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Ritalin Alternative Appears to Be Safe, Effective

Studies * Yet-to-be-approved medication treats attention deficit hyperactivity disorder without stimulants.


An experimental drug for attention deficit hyperactivity disorder that works differently from stimulant medications, such as Ritalin, appears to be safe and effective, according to a study presented today at a meeting of the American Psychiatric Assn. in New Orleans.

If eventually approved for use, the medication would represent the first new class of drugs approved to treat ADHD other than stimulants, which have been used for decades.

The drug, atomoxetine, works by enhancing a neurotransmitter in the brain, norepinephrine, that is thought to control behaviors related to attention and impulsivity. The drug could become available for use within 18 to 24 months, according to Dr. David Michelson, a scientist with Eli Lilly & Co., the maker of atomoxetine.

The data being released today are from a phase-three clinical trial of about 300 patients ages 8 to 18. The results of the study are similar to previous atomoxetine trials showing that about 69% of children showed substantial improvement on the medication, contrasted with about 30% of children receiving a placebo, which is an inactive pill.


Michelson says Eli Lilly will submit an application to the Food and Drug Administration in the fall that seeks approval to market atomoxetine.

Atomoxetine is also thought to be comparable in effectiveness to stimulant medications, such as Ritalin, Adderall and Concerta, although larger clinical trials are needed to confirm that, Michelson says. But researchers say they are particularly enthusiastic about atomoxetine because it differs in several important ways.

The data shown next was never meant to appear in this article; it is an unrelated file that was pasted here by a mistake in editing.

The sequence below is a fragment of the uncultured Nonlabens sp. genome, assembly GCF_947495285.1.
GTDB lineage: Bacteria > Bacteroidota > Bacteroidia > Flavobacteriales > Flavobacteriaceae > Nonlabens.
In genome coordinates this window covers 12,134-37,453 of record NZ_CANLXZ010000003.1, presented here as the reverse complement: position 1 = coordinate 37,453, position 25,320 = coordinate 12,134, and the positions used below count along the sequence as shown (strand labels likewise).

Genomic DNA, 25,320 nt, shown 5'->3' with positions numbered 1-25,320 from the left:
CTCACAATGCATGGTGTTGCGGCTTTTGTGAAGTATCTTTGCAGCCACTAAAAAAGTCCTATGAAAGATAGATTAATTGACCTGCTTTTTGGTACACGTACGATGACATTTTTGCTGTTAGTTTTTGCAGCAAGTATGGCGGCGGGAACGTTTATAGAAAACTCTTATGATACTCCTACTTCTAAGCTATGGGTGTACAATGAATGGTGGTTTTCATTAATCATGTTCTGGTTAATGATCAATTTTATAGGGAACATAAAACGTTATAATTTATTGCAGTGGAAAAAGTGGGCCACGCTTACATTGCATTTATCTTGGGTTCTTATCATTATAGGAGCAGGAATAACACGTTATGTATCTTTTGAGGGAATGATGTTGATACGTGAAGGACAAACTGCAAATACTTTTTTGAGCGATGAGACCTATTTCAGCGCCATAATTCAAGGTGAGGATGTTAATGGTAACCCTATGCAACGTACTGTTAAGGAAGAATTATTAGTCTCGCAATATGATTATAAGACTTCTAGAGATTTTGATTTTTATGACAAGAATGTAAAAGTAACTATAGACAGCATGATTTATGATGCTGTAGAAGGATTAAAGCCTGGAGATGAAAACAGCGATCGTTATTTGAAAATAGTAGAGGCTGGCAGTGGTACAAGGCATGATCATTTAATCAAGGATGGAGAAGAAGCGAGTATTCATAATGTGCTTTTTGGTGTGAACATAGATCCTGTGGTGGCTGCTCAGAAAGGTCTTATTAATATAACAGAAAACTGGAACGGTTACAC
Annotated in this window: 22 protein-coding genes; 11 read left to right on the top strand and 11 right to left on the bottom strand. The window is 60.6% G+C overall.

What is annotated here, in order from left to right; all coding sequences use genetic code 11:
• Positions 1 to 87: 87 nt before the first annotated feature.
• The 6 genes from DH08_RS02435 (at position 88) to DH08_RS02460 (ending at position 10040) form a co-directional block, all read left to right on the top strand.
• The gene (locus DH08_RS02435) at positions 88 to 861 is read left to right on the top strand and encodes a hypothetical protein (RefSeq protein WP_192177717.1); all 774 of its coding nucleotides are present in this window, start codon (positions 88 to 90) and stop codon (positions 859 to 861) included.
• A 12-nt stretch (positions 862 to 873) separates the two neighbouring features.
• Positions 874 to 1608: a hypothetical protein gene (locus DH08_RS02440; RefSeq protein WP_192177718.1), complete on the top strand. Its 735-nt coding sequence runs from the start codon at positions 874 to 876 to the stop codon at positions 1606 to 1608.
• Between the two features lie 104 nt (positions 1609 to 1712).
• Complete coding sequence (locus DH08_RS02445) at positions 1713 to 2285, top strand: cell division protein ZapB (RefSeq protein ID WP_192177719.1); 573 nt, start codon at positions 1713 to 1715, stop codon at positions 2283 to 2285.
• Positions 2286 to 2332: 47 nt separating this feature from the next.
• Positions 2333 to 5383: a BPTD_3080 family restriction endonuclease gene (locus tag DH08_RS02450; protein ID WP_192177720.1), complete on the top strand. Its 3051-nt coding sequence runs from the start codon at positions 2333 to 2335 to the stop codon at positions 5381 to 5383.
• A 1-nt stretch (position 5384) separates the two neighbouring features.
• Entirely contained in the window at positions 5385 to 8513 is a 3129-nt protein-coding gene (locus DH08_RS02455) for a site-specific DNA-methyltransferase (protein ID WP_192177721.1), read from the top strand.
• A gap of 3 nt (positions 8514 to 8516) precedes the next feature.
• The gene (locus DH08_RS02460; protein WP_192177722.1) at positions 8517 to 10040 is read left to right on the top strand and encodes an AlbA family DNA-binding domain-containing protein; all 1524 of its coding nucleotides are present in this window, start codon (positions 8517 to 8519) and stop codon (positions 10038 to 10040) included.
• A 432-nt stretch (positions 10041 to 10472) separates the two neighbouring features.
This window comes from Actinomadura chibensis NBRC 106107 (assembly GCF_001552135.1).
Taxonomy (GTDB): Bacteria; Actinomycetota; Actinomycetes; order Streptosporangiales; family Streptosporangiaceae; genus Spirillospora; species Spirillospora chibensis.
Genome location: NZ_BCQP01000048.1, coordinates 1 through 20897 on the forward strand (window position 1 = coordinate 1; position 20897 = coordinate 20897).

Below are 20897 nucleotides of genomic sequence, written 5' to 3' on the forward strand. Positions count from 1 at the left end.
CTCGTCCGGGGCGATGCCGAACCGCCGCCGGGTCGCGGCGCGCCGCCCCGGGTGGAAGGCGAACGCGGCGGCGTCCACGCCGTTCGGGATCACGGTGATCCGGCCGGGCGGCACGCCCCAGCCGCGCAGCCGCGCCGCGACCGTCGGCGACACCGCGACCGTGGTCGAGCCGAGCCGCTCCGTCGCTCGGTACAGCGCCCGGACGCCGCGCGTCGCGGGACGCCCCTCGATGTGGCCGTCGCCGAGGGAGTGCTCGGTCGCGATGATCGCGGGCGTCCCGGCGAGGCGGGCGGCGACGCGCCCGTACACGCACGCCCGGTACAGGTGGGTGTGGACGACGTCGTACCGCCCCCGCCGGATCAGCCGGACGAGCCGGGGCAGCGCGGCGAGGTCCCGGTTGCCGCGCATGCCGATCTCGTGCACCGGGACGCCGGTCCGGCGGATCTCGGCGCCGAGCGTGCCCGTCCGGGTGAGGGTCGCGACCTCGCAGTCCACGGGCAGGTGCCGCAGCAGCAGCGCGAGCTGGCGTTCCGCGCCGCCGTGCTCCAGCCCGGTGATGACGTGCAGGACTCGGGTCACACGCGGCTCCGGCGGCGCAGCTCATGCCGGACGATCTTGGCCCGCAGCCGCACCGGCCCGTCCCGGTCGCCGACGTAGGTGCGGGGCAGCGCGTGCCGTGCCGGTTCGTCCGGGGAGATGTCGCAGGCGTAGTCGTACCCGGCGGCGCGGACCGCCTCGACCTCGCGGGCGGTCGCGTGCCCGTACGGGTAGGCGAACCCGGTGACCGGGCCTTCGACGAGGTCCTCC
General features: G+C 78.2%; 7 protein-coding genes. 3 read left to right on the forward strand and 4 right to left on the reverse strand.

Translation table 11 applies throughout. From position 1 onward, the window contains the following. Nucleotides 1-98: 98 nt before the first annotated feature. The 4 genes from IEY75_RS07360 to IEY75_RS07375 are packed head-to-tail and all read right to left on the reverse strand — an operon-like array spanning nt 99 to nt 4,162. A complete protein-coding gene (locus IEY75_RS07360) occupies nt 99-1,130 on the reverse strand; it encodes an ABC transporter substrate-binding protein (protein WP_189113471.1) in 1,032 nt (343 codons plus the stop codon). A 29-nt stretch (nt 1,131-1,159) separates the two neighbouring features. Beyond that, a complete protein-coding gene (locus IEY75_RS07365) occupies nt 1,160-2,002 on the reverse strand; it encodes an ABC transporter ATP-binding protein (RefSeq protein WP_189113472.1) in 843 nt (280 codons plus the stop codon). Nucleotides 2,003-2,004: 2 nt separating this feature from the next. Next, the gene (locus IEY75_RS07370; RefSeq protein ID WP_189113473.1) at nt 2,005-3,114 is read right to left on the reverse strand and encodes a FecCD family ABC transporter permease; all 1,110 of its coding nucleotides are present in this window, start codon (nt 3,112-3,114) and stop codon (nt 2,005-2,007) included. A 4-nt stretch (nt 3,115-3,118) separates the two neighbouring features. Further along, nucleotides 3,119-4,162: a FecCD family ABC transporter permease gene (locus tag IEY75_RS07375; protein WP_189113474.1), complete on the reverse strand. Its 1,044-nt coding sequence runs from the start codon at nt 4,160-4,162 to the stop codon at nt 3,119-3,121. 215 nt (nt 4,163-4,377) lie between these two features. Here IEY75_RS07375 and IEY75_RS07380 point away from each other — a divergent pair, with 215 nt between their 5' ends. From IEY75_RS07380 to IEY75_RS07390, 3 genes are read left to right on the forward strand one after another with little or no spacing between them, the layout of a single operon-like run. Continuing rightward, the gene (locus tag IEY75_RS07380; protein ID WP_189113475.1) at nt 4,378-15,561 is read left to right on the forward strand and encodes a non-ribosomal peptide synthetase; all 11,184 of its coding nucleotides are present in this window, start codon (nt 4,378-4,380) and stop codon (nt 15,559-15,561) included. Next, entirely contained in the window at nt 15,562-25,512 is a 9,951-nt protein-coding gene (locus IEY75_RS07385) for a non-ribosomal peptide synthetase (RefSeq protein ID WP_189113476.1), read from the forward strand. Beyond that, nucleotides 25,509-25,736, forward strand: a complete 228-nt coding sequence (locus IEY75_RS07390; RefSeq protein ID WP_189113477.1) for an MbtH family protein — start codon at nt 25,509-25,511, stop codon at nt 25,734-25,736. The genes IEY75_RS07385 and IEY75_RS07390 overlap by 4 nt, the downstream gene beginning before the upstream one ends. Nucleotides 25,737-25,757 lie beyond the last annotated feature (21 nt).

"There are two subsets of kids this might help," says Dr. Chris Kratochvil, an assistant director of the psychopharmacology research center at the University of Nebraska Medical Center. "One is kids we've never treated before. And the other group is those kids who have tried stimulants and want an alternative."

According to Kratochvil, who participated as an investigator in the recent study, some parents decline stimulant therapy for their children because of the stigma attached to its use and safety fears.

"There are some parents who will refuse to have their children treated with stimulant medication," says Kratochvil. "It's a controlled drug, and it is abusable, and that intimidates many parents."

Moreover, about 30% of children are not helped by stimulant medications, says Kratochvil.

Stimulants are also linked with several side effects including suppressed appetite, weight loss and insomnia.

While atomoxetine also appears to cause appetite suppression, the drug does not seem to affect sleep, Michelson says.


An estimated 3% to 5% of children have ADHD, experts say. In the United States, about 6 million prescriptions for stimulants are written each year to treat the disorder, according to the National Institute of Mental Health.

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